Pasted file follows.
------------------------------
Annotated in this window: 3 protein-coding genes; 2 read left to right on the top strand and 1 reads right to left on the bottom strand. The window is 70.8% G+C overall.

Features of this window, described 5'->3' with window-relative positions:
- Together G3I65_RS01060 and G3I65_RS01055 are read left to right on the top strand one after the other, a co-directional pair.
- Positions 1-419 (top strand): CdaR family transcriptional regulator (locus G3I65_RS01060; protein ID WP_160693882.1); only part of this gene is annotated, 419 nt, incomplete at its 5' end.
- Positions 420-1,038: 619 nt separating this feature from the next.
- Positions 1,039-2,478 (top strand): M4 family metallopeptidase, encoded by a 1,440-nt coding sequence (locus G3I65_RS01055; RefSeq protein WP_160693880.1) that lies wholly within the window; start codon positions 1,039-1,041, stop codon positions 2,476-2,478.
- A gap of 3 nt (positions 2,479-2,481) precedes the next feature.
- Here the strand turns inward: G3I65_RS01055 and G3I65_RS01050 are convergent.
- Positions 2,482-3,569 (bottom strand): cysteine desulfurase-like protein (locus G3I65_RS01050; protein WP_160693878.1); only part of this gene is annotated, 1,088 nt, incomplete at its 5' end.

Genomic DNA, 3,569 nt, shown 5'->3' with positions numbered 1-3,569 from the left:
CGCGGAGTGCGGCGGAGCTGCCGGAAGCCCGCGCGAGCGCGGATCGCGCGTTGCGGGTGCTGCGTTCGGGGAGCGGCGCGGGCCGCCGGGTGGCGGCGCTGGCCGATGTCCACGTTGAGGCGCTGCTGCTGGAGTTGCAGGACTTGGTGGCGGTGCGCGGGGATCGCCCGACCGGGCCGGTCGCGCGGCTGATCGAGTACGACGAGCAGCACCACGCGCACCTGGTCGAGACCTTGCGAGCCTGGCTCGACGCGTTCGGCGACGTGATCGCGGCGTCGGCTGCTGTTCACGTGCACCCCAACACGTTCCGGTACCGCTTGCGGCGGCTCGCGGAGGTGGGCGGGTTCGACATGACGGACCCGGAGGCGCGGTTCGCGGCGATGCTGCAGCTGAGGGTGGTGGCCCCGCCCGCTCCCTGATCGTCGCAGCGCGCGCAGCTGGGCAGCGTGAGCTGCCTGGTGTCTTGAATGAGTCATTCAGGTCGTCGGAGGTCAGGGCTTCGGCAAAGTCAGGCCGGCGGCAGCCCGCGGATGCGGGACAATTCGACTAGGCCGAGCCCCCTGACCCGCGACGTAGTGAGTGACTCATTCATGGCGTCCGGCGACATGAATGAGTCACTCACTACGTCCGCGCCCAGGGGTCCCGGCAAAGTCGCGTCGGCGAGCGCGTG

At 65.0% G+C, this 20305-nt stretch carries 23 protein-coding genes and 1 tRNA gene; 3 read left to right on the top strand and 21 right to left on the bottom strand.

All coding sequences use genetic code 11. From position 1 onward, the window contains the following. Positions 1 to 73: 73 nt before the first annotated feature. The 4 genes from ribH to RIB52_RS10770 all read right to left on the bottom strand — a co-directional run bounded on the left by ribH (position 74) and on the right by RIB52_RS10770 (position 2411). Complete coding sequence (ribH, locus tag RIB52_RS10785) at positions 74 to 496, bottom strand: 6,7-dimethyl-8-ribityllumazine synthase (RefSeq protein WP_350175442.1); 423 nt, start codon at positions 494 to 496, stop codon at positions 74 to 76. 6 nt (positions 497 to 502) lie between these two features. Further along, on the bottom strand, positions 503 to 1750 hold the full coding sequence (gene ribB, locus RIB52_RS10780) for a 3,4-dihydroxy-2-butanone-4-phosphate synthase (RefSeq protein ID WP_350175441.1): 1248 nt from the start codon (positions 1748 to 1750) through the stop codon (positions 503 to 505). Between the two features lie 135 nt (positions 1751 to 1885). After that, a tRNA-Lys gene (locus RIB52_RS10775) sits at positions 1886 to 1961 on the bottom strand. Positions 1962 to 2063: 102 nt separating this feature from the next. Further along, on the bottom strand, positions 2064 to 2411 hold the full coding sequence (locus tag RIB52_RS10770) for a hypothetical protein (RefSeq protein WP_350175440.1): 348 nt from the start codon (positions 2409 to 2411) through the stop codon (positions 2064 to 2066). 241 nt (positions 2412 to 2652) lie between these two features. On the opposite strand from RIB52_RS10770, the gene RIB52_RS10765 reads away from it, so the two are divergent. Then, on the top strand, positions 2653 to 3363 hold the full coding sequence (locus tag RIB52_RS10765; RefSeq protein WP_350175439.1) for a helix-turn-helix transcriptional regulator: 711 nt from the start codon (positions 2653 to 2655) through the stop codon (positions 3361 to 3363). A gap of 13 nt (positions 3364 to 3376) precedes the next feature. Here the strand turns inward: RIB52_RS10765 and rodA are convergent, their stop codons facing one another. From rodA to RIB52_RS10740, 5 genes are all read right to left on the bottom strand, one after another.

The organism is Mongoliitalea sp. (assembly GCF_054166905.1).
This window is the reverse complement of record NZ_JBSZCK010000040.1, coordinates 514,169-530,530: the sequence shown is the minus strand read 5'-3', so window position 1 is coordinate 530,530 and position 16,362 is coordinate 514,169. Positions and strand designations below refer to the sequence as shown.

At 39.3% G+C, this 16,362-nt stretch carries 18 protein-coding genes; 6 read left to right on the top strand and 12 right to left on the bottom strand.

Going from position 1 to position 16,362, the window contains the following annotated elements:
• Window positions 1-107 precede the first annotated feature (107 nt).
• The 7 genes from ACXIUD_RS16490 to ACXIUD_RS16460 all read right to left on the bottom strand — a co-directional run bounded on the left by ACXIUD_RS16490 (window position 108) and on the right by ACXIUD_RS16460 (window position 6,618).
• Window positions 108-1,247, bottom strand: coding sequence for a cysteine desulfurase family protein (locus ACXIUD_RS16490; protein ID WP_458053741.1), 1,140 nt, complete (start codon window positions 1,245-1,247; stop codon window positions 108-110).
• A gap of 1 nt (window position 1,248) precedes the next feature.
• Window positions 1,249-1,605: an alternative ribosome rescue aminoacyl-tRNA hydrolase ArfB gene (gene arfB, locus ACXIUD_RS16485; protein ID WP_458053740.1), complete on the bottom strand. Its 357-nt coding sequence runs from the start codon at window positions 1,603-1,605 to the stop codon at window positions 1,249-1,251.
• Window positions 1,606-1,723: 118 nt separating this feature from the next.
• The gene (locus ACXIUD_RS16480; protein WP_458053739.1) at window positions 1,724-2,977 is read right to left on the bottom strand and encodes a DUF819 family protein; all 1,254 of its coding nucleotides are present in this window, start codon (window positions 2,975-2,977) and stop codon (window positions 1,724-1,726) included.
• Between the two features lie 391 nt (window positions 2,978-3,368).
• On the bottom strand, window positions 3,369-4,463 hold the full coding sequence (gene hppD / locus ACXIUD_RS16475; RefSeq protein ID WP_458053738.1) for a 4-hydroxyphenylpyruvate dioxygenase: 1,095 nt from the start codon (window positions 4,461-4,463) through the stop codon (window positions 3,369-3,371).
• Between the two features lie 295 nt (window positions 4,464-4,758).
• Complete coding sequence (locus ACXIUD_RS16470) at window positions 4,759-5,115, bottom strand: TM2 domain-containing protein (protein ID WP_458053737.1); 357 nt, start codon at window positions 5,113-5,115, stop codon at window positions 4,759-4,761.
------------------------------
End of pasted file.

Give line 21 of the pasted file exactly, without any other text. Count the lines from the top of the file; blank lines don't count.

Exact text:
• A gap of 1 nt (window position 1,248) precedes the next feature.